Sunday, April 29, 2012

anti alfie

today chana finished reading shemona esrei for the reward of getting a facebook acct.  she has been working on shemona esrei for months.  when sarah was younger, i consulted my rabbi about sarah's reluctance to daven.  he said that women have more leeway and i can tell her to daven 1 shemona esrei a day and minimal introduction (ashrei or shema).  chana has not shown an inclination to spend a half hour reading hebrew that she doesn't understand and finds boring (aka daven), so i figured that i would gear up to her chiyuv as she gets closer to bat mitzva.  for her evening reading for a while i've been directing her towards different brachos, bentching, shema, and shemona esrei.  when she asked for a fb account, i said when she masters fluent shemona esrei.  this weekend she got on a kick and read brachos of hodaya until she was fluent.  she read the whole thing to me yesterday and then today she read the last 3 brachos and then she timed herself and clocked in at 9 minutes.  (side question: does the school allow as many minutes as it actually takes for kids who are just starting out to read it completely?)  she said she would now say shemona esrei every day.  tune in to see if she is emotionally capable of spending 10 min a night on it or if she will find it overbearing.  hopefully by the time she is bat mitzva we will have gotten through the general categories of the requests and the translation of at least the first bracha.  i was happy that she was picking out a lot of words that she knew from chumash as she read sim shalom: "hey, that's favor, mercy... and what's that one?  oh, yeah, kindness."

also, she's remembering the brachos of yaakov beautifully.  we finished them up (she probably won't remember parts of yosef that are complicated and vague and she and i aren't quite sure what the pshat is, so i don't know if there is much benefit to doing more chazara of that) and she is in the home stretch.  i was urging her to finish the perek, and she was reluctant until i reminded her that her computer is waiting.  then she got excited and raced through it.

i understand that anti rewards is because although it might make the student more inclined to get through the work, it ultimately sucks the life and inherent enjoyment from the activity.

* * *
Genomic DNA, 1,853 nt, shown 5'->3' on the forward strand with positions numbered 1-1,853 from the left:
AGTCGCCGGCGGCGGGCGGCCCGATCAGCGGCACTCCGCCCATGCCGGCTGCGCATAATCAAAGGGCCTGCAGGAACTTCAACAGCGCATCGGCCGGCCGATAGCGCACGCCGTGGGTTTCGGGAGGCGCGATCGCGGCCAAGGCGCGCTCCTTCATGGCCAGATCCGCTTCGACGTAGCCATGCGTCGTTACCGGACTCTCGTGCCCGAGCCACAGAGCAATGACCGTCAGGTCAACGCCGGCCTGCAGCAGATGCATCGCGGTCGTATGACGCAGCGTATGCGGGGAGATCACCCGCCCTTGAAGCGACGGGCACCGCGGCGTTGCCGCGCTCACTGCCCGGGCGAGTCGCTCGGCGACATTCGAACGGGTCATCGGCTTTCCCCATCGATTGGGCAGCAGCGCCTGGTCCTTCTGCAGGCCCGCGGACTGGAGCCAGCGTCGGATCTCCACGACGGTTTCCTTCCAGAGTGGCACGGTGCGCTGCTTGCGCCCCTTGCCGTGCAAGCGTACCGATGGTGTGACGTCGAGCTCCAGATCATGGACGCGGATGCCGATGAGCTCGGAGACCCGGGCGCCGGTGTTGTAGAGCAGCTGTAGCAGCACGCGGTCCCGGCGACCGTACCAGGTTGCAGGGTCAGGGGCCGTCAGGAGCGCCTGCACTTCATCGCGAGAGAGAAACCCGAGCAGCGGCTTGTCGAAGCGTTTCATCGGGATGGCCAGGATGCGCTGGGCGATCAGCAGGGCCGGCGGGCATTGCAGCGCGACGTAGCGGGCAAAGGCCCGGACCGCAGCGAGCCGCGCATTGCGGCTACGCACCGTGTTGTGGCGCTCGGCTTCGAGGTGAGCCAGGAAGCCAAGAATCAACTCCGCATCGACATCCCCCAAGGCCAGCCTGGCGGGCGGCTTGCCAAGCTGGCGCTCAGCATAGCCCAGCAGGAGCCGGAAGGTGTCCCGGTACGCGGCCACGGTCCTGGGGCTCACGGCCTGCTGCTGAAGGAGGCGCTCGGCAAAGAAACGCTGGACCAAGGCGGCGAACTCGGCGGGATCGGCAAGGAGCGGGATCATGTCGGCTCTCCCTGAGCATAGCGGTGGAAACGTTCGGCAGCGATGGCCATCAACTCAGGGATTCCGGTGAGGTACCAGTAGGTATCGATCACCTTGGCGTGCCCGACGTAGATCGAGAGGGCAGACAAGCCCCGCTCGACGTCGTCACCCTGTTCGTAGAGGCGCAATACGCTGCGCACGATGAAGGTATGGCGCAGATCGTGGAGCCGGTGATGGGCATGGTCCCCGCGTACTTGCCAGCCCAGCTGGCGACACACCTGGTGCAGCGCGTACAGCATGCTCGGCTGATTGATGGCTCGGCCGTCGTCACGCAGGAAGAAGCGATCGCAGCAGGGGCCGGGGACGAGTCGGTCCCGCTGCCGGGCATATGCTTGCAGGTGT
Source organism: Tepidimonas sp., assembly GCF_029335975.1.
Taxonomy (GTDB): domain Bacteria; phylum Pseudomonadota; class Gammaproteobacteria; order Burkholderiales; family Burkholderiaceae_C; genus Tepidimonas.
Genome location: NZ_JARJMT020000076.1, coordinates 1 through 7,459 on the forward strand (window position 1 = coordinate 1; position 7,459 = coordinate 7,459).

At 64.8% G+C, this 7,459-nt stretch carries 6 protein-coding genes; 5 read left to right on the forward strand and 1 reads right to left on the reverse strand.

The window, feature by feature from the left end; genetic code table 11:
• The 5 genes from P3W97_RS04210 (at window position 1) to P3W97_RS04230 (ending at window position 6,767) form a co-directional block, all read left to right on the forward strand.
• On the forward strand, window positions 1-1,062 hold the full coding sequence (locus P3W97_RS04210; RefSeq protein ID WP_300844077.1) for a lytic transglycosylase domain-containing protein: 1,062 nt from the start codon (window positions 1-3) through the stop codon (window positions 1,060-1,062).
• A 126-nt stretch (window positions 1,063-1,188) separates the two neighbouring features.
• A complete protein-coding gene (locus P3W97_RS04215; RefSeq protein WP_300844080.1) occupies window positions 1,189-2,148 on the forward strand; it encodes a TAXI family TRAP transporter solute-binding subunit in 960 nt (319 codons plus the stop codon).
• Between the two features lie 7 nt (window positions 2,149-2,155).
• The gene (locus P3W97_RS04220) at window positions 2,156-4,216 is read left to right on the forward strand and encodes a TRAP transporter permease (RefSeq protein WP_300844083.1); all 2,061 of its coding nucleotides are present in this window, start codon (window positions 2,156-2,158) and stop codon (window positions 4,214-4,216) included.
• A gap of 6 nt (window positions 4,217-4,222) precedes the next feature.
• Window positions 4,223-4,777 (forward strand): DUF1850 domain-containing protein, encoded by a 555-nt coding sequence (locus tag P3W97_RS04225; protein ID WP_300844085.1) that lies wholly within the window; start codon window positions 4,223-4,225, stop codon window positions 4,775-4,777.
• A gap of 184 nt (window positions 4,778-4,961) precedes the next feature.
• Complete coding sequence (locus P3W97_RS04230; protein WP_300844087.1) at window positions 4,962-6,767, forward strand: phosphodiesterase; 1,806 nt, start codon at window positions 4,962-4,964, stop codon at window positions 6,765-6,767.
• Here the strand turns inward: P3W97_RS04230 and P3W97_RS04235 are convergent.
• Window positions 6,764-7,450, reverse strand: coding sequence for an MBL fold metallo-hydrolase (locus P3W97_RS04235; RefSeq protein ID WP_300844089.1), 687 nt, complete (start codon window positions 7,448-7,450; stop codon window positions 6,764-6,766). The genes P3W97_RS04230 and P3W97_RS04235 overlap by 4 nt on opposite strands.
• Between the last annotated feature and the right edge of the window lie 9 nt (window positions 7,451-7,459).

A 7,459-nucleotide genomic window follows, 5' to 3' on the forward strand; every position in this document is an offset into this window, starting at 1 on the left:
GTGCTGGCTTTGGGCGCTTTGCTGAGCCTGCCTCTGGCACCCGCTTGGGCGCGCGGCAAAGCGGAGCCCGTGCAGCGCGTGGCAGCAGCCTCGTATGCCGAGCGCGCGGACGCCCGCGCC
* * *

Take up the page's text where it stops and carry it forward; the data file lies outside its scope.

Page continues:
however (i know i always go back and forth about this), it seems to me that there isn't much inherent enjoyment in learning to translate.  (we just read yissachar who digs in his shoulder to bear the burden of torah).  or becoming fluent at davening when you don't understand the words.  (theoretically, we can sing it or make a game of it.  i wonder if there would be different long-term attitudes towards tefila by a child who was rewarded with a fb account for achieving shemona esrei vs a child who was cajoled to learn tefila by pleasant games and songs).

so chana's fb account is only for her online avatar and a platform for her youtube videos.  she is to only be on fb in the main room of the house.  i have permission to go onto her account to check on her activities and conversations.  she is to post no personal information or pictures (it is only for her avatar).

i'd also like to mention that sarah felt embarrassed and upset when she got to school and she was not fluent in the tefilla.  you know how your kid fights you and then you give in and then they come back and say, "you should have pushed me?"  lol is that every homeschooler's nightmare?  :-P
so sarah has mentioned a few times that chana is going to be embarrassed by not knowing the tefilla.  and she is going to camp this summer.  i mentioned the issue to her, and she answered, as sarah did before her: "can't i just move my lips like i'm saying it and just say what i know?"  which is exactly where i said, with sarah, "ok.  whatever you want."  cue future complaints.

1 comment:

  1. I give out davening treats, usually candy. I went back on forth on whether the davening treat is just for davening, or for "good" davening. Tantruming davening does not get a treat.

    Shmuli was always makpid on his treat when he finished. When Natanel was home alone, he would often forget about the treat. Now we are very into treats, including Cheni, who will daven.

    I also tied in parts of davening to getting older. A few weeks ago, when boys' birthdays were coming up, I told Natanel that he will need to start bentching second paragraph and asked him what part of davening he would like to add. He chose birchot hashahar and has been adding a bracha a day (much faster than I am comfortable). Also, I made emphasis on singing birchat hamazon out loud whether with Shmuli or by myself, so Natanel already knew the words, now he just had to say them.

    Does Chana use siddur with translation? Maybe a linear siddur, where translation is right under words would help.

    And if the goal of tefila is to form a personal connection to Hashem, as opposed to just becoming familiar with words so you can mumble them at the same speed as everyone else, that's a whole different story.